Columbia space shuttle disaster killed 7 crew but NASA found non-human survivors

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Today, the space race is all over the news and being led by some of the richest people on the planet.

But before private businesses got involved, NASA led the way with its space shuttle program. This came to a tragic halt when, on February 1, 2003, the Columbia disaster saw seven astronauts die when their shuttle burnt up in orbit.

The crash, which saw the shuttle disintegrate, killed all onboard and destroyed nearly all of the 80 science experiments that were aboard.

But as NASA trawled through the wreckage of the Columbia, they made a shock discovery: lifeforms that had survived the crash.

Although scientists didn't expect anything to survive the intense heat of re-entering the Earth's atmosphere, NASA managed to recover a living group of small worms called nematodes.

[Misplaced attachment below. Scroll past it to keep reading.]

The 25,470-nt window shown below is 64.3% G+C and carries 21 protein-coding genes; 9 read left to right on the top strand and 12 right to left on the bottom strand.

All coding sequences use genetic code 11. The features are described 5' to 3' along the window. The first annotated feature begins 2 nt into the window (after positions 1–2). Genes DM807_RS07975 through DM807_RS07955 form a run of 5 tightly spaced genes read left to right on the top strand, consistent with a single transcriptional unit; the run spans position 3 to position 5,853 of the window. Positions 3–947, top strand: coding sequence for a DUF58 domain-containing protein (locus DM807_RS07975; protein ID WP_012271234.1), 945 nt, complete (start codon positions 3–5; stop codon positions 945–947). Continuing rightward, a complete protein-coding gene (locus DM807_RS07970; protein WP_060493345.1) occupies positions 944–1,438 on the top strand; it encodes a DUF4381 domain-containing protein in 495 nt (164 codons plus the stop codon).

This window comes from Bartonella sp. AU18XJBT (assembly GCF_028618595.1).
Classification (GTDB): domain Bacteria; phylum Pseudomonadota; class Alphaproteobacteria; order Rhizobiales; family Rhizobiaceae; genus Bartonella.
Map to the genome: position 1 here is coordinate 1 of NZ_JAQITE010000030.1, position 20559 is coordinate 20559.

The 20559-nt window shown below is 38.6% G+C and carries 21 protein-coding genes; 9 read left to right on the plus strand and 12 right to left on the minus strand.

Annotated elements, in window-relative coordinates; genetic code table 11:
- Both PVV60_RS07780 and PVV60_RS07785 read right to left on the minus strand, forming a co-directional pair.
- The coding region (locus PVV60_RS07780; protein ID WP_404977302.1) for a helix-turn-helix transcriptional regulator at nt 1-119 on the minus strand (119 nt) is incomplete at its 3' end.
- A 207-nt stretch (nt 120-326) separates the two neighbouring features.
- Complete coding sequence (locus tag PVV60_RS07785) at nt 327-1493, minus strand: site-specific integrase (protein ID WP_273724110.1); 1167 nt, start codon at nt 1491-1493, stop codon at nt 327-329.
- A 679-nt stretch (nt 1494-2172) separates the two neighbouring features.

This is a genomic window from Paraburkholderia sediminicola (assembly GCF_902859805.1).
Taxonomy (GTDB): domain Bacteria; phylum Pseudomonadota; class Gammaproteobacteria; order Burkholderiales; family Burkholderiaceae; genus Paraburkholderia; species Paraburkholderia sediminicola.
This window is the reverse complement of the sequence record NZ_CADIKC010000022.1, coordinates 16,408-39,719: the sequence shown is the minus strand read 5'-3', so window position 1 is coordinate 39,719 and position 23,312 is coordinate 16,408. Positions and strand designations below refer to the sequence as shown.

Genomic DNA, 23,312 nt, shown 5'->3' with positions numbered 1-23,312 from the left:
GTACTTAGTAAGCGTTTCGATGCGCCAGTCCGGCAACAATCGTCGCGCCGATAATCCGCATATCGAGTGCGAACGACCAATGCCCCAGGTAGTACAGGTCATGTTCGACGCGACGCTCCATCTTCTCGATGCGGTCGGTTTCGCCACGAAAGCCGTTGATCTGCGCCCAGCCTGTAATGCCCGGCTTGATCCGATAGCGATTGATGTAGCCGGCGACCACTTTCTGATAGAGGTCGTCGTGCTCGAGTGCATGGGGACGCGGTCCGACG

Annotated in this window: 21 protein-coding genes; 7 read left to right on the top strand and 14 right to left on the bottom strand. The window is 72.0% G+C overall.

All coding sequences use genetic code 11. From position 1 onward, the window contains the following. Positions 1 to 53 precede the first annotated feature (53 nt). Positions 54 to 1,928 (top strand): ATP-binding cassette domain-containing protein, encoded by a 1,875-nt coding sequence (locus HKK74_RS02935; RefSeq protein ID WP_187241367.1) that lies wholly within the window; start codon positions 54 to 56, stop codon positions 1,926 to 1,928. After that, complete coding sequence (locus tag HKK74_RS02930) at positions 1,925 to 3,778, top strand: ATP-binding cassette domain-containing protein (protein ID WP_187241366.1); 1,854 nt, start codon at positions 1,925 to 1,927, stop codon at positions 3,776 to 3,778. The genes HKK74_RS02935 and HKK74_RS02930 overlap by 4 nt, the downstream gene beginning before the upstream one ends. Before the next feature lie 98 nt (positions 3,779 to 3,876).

Hidden safe inside a thermos flask, the nematodes were placed in a reinforced locker and managed to survive impact against impossible odds.

"To my knowledge, these are the only live experiments that have been located and identified," Bruce Buckingham, a NASA spokesman, told CBS.

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Although all the results of the deceased astronauts' experiments were lost, NASA was able to learn a few things about the effect of space travel on different organisms.

"They sustained some heat damage to exteriors, but that's about it," said Nathaniel Szewczyk, a scientist who studied the worms after the crash.

The worms reportedly showed signs of muscle loss, just like humans, and even showed symptoms of diabetes from living in zero-gravity.

The descendants of the worms now live in a research facility in Minnesota, with some even sent back to space in May 2011 when NASA sent the Endeavour shuttle on its final voyage.

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